Many years ago I had a friend who felt the same as your wife. His big fear is he would die with a few unspent dollars in his pocket. He lived hand-to-mouth which always seemed to me a big price to pay.

      In my experience, many people like your wife see saving and investing as a sacrifice made at the expense of enjoying their life to the fullest. And who wants that?

      My take is a little different….

      ….I’ve always seen it as spending my money on the most valuable thing it could buy: My time and my freedom.

      That’s why I can disappear to South America when the spirit moves me…

      Maybe you can persuade her to read the blog? Let her know I’d be happy to answer any questions she might have as she does.

  8. Prob8 says

    Welcome back, JLC! Sounds like the trip was very productive. Thanks for sharing your cost break down as well. Congrats on recruiting mystery presenter #1. That should be quite a retreat with the two of you available to the participants. Again, welcome back and I look forward to your next post.

  9. thomas jacobs says

    jim ,

    What a great trip and you did it all . The good , the bad and the ugly . Fantastic and like you , I am a true believer in seeing a place like you did . You learn more and actually get a feel for the everyday . Thanks for sharing

  10. Dividend Mantra says

    Great story, and sounds like an even better trip! Glad you enjoyed yourself.

    I’ll have to check out Cuenca sometime. It sounds like a fantastic place to spend half the year or so. Incredibly cheap, with warm people and good food. What’s not to like?

    I hear the bureaucracy, especially surrounding Visas, can be hell, however. But, that would be expected.

    Thanks for sharing. Always appreciated.

    Best wishes!

      • arebelspy says

        Hey Jim, just wanted to mention that the retreat you keep bringing up sounds like a sales pitch. Not sure if it is or not, but I normally love your blog and have referred lots of people to it for investment advice, and now this “retreat” keeps getting mentioned multiple posts in a row… just wanted to let you know how it’s coming off to a reader. Please keep up the great posts. 🙂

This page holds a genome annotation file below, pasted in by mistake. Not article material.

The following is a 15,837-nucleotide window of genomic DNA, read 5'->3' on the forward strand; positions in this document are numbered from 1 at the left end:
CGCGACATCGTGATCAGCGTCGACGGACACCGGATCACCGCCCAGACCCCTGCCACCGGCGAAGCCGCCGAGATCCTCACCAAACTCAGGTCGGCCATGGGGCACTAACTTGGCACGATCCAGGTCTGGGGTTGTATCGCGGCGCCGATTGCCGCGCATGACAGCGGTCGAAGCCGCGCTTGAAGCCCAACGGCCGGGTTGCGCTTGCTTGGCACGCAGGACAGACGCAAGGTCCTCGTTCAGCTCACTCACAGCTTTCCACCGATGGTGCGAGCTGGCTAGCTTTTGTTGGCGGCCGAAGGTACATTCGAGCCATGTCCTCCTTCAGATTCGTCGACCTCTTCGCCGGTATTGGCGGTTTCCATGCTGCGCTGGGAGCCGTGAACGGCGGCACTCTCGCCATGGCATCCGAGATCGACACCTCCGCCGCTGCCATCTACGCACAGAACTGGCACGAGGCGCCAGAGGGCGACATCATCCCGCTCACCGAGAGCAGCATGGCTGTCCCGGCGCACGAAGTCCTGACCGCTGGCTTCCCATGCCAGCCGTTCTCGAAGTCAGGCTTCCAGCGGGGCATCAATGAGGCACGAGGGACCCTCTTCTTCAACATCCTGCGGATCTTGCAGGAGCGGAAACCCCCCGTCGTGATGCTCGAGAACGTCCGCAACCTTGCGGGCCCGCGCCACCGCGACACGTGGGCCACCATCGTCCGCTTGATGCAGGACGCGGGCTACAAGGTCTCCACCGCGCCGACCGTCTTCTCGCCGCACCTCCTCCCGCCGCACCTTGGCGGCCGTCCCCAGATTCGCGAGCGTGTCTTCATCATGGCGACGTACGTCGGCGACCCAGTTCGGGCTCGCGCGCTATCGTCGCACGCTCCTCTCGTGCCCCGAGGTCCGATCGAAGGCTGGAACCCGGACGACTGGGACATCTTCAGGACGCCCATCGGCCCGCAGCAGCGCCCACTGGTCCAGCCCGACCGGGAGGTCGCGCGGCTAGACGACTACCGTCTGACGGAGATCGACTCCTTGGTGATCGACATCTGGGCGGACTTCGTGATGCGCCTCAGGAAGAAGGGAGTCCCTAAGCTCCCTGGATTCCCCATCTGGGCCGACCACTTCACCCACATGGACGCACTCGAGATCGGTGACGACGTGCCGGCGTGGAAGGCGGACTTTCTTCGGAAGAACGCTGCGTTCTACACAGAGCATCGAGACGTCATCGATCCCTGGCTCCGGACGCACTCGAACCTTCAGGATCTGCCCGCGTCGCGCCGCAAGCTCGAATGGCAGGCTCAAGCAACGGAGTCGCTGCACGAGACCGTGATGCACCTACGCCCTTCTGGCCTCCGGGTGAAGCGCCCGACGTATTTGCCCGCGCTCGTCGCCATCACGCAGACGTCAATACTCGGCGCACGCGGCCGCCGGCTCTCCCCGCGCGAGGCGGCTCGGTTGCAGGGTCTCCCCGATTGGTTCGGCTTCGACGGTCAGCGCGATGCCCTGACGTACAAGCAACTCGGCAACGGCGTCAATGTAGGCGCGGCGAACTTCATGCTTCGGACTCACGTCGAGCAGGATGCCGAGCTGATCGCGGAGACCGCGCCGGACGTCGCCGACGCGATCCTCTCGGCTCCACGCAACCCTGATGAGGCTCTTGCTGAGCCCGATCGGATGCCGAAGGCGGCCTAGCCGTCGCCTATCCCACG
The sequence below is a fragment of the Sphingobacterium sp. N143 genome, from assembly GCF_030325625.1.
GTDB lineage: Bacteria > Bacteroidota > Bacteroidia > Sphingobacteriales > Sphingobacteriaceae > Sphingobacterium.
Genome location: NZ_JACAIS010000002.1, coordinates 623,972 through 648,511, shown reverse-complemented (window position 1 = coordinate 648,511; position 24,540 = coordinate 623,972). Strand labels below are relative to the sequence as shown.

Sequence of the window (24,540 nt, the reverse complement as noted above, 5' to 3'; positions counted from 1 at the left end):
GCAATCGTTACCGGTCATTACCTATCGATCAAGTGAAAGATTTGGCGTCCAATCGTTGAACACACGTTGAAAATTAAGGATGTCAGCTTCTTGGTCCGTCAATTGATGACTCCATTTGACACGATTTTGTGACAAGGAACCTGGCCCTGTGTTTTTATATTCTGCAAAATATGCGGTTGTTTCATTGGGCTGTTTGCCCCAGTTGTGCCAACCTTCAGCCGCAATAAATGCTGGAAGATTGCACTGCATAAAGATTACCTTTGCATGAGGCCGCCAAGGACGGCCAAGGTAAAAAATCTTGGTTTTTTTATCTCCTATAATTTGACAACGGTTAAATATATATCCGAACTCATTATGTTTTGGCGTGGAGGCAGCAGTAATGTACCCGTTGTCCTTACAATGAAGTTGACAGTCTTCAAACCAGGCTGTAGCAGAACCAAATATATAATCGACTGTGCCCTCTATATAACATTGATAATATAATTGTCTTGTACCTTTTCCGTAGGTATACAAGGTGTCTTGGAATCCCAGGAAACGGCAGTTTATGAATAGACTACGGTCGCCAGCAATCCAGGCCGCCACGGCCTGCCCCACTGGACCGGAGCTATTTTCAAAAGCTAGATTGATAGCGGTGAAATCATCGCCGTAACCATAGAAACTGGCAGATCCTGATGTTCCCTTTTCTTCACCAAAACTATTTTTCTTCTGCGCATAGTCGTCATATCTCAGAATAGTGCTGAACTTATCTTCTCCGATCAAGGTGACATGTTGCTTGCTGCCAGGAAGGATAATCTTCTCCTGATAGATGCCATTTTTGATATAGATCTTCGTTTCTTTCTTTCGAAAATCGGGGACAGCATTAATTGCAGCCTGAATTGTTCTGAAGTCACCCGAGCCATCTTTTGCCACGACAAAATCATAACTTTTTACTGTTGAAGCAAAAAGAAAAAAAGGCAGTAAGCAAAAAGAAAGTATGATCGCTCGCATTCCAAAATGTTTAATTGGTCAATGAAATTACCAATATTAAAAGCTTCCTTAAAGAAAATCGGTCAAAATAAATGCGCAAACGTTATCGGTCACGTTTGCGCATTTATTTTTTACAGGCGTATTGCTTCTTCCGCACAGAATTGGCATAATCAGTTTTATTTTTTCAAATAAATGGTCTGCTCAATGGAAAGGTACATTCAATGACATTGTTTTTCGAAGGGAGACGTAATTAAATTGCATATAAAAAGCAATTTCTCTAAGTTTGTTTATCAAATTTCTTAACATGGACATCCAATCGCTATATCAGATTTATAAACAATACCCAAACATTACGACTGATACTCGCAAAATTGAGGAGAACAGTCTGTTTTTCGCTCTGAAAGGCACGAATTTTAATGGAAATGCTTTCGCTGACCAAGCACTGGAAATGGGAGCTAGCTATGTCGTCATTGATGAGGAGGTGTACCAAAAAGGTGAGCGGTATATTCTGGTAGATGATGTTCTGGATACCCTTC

• jlcollinsnh says

          Thanks for the heads up and sorry to hear it is coming across that way. Not meant to be a “sales pitch” but my enthusiasm for the project might to running away with me….. 🙂

          • arebelspy says

            No worries at all, I realize it’s just your enthusiasm coming through, but wanted to let you know how it might be coming across. By all means keep writing about it, but maybe not every post.. give us some of your other wisdom at the same time. 😉 I just love your blog so much and know that if I wrote something like this I’d want someone to let me know. 🙂 Cheers!

  11. theycallmeelcheapo says

    I love the blog.. it has actually helped me think about where I want to be in the next twenty years. I am not sure I can get my guy to think about distant lands, but I think it will be awesome to travel and this gives me an idea about the amount of money I may need to make it work.

  12. Gary Siskgas2335 says

    Enjoyed this blog! Gave me some ideas for future vacations and the cost of everything is a real help, especially being I am living here in Cuenca on a low budget. Your photos are great and I admire your adventureous spirit. I believe I know the Real Estate tour you took and I discourage people from this tour.
    I will follow any future blogs you write.

    Gracias, Gary

    • jlcollinsnh says

      De nada, Gary…

      and welcome! Glad you like the blog and nice to see someone living in Ecuador checking in.

      I suspect you do know the RE tour I’m referring to. Most everybody I met down there knows these guys and their newsletter. 😉

      I’d be curious. What prompts you from discouraging people from taking their tours?

      • Gary Siskgas2335 says

        These people are all about making money! They cause property to be over inflated and they are misleading to future expats.
        I understand one of them has been asked not to return to Ecuador.

  13. Caroline L (@LaMarEstaba) says

    I headed over to your blog to read about your trip to Ecuador after reading your comment on MMM’s post on the cost of living in Hawaii. I spent half a year there when I studied abroad and I know that a month there can be done even more cheaply than $2138. For example, I got tickets from Quito to Cuenca round trip on LAN for 70 + tax during a sale. However, you had a more positive sleeping experience than I did, because you were staying in hotels. I was 19 and staying in hostels with my friends. In one place, cockroaches ran all over the room and through our stuff ( You do get what you pay for when you are paying $8 per night.

    • jlcollinsnh says

      Welcome Caroline…..

      Sounds like a great time, short of the roaches. I’ve stayed in more than my share of hotel rooms with them over the years. 🙂

      When were you there?